The media player contains 2 files:
“The bird symphony we are about to hear is a composition consisting of nature’s own sounds. From the first snowflake that melts in March until the final song of the whooper swan in the autumn before it makes its way back south. It follows the reindeer herding Sami’s sonic world, from the spring in the mountains down to the summers by the sea, and back up again to the mountains in the autumn. It is a journey undertaken with the sun, in the world of birds, from March to October. All recorded by Áilu and completed in his house by the waterfall, with the wind, snow, and reindeer outside the door.” (Gunilla Bresky)
Nils-Aslak Valkepää, also known as Áillohaš, composed Goase dušše on commission from the Music Drama Group/Swedish Broadcasting Corporation. It premiered on Swedish radio on the 22nd of October 1992, and the following year it won the prestigious Prix Italy radio award for “the imagination, poetry and technical excellence of the program”. Goase dušše – the bird symphony is a rich soundscape composition ahead of its time, moving through sonic landscapes of his Sápmi. At one point Áillohaš “juoiggas” (yoiking) can be heard subtly within a soundscape of a reindeer herd.
Áillohaš spent years gathering field recordings, as early as from the 70 ́s onwards. First with a Nagra analog tape recorder and later with a DAT recorder. Goase dušše was mixed in Áillohaš’s little cottage in Beattet (Pättikkä), Northern Sápmi, together with the Swedish sound engineer Mikal Brodin. The radio commission was produced by Gunilla Gustafsson (later Bresky) and Sven Åke Landström for the Swedish Broadcasting Corporation, Luleå/Julevu. A few years later Goase dušše was released as a CD album on DAT Records.
Goase dušše is listening to the circular soundscapes that Áillohaš and his ancestors were born into, lived their lives surrounded by, and were an integral part of. Soundscapes that gave vital information of the coming and going of seasons. Falling asleep listening to the dawn chorus of a spring-summer night in June and hearing the world through the thin walls of a lávvu or a goahti, will never be the same as sleeping within an insulated house. In ancient Sámi architecture you are listening within; being part of the whole.
Goase dušše can also be felt as a sonic love letter to his winged friends; the ptarmigan, the willow ptarmigan, the European golden plover, the Eurasian dotterel, the wren, the grey-headed chickadees, the bluethroat, the rough-legged buzzard, the whimbrel, the common snipe, the great snipe, the black-throated loon, the long-tailed duck, the black grouse, the common gull, the European herring gull, the black-backed gull, the kittiwake, the gannet, the razorbill, the Eurasian eagle-owl, the arctic terns and their soundings. Áillohaš, who named himself ‘lottiid mánná’, the bird child, often wondered why he was not born with wings himself.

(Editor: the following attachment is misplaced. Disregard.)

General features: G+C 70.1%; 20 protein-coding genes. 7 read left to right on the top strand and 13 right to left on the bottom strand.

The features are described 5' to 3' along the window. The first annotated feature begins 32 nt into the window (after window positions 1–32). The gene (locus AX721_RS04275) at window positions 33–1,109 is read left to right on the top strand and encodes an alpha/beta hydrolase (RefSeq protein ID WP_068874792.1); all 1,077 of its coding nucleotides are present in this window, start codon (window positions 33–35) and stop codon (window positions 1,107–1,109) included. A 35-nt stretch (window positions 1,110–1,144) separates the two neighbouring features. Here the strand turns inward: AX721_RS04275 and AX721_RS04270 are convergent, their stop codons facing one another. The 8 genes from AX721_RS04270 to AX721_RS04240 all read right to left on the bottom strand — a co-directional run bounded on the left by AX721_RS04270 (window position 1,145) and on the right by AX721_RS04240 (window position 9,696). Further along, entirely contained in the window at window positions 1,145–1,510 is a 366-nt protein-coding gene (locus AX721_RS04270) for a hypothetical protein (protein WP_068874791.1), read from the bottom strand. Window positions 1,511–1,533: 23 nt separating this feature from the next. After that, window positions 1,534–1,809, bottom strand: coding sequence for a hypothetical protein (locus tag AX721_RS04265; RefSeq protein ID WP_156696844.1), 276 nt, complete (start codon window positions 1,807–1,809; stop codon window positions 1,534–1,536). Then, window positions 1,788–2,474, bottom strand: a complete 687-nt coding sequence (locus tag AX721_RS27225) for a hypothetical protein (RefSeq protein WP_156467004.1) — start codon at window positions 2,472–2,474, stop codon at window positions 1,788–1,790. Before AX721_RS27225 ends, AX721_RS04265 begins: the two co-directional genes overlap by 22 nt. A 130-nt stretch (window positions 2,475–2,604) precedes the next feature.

Aillohaš was painstakingly aware of, and mourning the existential threat of the increasing loss of biodiversity on earth when he composed Goase dušše in 1992:
“Regarding this program… I am so often there that I almost know, hour by hour, the ongoings in nature. I know when certain birds are singing. I know where to find them. And I can take this technique with me… Sadly, this is no longer right. You know, the last five years… the world is changing… It was completely different only four years ago… Today you do not know where to find the birds. For example, 20th March or 20th October, what you will find…? The world has changed so severely, and I almost think… there is no way back… I am not sure if nature still exists. I mean, the birds are dying, they will become extinct, I mean nature will die… Very, very ready to die too, yes, because I do not want to live in a nature that is not a nature…. I have done something like a final grouping. If you listen, you will help. Not me, but nature.”
With Goase dušše, Áillohaš wanted to give us the joy of listening to a symphony of the natural world, but at the same time, he is sending us a severe warning. 30 years later, we know that our Earth has entered its sixth extinction event with more than 1.5-degree warming. What the future will sound like is more uncertain than ever.
NILS ASLAK VALKEAPÄÄ (1943 – 2001)
The multidisciplinary artist/dajddar Nils Aslak Valkeapää aka Áillohaš is a Northern Sámi cultural icon, nation builder, innovator of luohti (Sami joik), a visual art, as well as a Nordic pioneer in poetry, artist books, music publishing (DAT) and sound art and soundscape composition. His work is still of great relevance today, both within the field of art and as an early advocate for the rights of Indigenous peoples around the world.
Nils-Aslak Valkeapää / Áillohaš was born in 1943. Throughout Áillohaš’ works one can always find a deep ecological or shall we call it a Sámi methodology: the utmost respect for nature and all its beings. Áillohaš was born into a reindeer-herding family. His mother Ellen Susanna was from Ulisuolu (Uløya) in Northern Romssa/Troms county (Sápmi / Norway) whilst his father Johannes came from the Gárasavvon/Karesuando, Northern Sápmi (Finland) As Áillohaš did not have it in him to kill animals, he became a teacher in order to connect with literature, visual art and music. After graduating in 1966 Áillohaš dedicated himself to forefront Sámi traditions and rights. He was central in the establishment of publishers, unions, and an indigenous festival (The forerunner to Riddu Riddu) with the aim to strengthen Sami culture as he fought for the rights of indigenous people on a global scale. In addition, he left behind a remarkable artistic legacy of his interdisciplinary artistry. Nils-Aslak Valkeapää aka Áillohaš passed in 2001 and his work is still of the greatest importance, inspiration and relevance.
An in-depth biography can be found on the Lásságámmi foundation website.